[8, 9] It is next asserted that the jury was not instructed that contributory negligence "no matter how slight in character" would bar recovery, and that the refusal of the court to give a requested instruction couched in such terms was error. No cases are cited to the effect that the refusal to give an instruction in that precise language is error. We know of no rule requiring a trial court to instruct a jury in any particular language or phraseology requested by a party if the subject matter of the requested instruction is fully and fairly covered in other instructions given to the jury. In other instructions the jurors were informed that if they found that plaintiff was negligent and such negligence contributed "in some degree" or "in any degree" to the happening of the accident it would bar recovery. No error in the use of such terms is pointed out. We conclude therefore that the jury was fully and correctly instructed on the subject and that the refusal of the court to give the requested instruction was not error.

[10] The further claim is made that the court erred in refusing a requested instruction to the effect that in determining whether or not plaintiff was guilty of contributory negligence the jury was to consider the nature and character of the plane where the accident happened and the familiarity of plaintiff with the conditions and manner in which operations were carried on. We see no error in the court's action, [42 Cal. App. 2d 205] for in several instructions dealing with the general subject of negligence the jury was clearly informed that in determining whether there was negligence the conduct in question must be considered in the light of all the surrounding circumstances. This adequately covered the subject matter of the requested instruction.

[11] The refusal of the court to give a requested instruction relative to unavoidable accident is next assigned as error. The instruction was properly refused, for there was no evidence which would have warranted the jury in making such a finding had they been so instructed. (Riley v. Berkeley Motors, Inc., 1 Cal. App. 2d 217 [36 PaCal.2d 398].)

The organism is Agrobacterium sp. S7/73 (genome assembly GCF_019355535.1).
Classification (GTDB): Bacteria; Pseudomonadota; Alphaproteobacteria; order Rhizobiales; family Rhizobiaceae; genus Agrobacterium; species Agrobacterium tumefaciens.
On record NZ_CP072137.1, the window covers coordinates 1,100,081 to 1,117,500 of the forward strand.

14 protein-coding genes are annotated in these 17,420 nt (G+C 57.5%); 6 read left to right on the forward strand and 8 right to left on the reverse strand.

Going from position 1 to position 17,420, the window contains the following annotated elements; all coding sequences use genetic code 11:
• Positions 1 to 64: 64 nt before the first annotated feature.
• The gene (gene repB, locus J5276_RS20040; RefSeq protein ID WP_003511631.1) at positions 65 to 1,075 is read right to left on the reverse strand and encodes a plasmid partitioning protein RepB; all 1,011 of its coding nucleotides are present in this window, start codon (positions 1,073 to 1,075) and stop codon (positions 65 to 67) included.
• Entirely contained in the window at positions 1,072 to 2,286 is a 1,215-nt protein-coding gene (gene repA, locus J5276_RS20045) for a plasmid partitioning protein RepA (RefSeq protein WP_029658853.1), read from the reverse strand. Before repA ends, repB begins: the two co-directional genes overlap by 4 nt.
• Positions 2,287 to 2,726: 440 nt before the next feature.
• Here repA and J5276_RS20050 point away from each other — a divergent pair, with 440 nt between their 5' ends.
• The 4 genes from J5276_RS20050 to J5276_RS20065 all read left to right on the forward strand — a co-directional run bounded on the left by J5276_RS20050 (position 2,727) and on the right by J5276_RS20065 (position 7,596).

[12, 13] In an effort to prove the amount of plaintiff's earnings prior to the accident, defendants produced a witness who was the auditor for the Waterfront Employers' Association, an association of the stevedoring steamship companies operating in the Los Angeles and Long Beach harbors. Plaintiff had testified that from January 1, 1938, to the date of the accident all of his work had been obtained through the association, which was in the nature of a hiring hall. The auditor testified that the books of the association showed the amount of money received by plaintiff from his various employers during that period, and that the information contained in such books was obtained from the payrolls of the various stevedoring companies which were turned into his office and were under his control. It further appeared that the auditor was not employed by Sudden & Christensen, plaintiff's employer at the time of the accident, nor by any other employer of plaintiff. The books kept by the auditor did not include payroll data of all employers of stevedores and included no Sudden & Christensen payrolls. The witness was then asked if his records showed the amount of pay received by plaintiff during the month of January, 1938. Plaintiff's objection to the admissibility of such testimony was sustained, the court's ruling now being assigned as error.

The claim that such evidence was admissible under the exception to the hearsay rule which permits proof of book entries made in the regular course of business is without merit. Before such evidence may be admitted it must be proved that such books are books of account kept in the regular course of business; that the business is of a character in which it is proper or customary to keep such books; that the entries in [42 Cal. App. 2d 206] such books are either original entries or the first permanent entries of the transaction; and that the person making such entries had personal knowledge of the transactions or obtained such knowledge from a report regularly made to him by some other person employed in the business whose duty it was to make the report in the regular course of business. (Kains v. First Nat. Bank, 30 Cal. App. 2d 447 [86 PaCal.2d 935].) In the present case there is no evidence that it was either proper or customary for the association to keep payroll records of persons, such as plaintiff, who were not actually employed by it. Nor does it appear that the books in question contained either original entries or the first permanent entries. Finally, the entries were made by the auditor who had no personal knowledge of the transactions represented thereby, from reports submitted to him by persons not employed by the association. It is thus evident that defendants failed to lay a proper foundation for the admission of such testimony.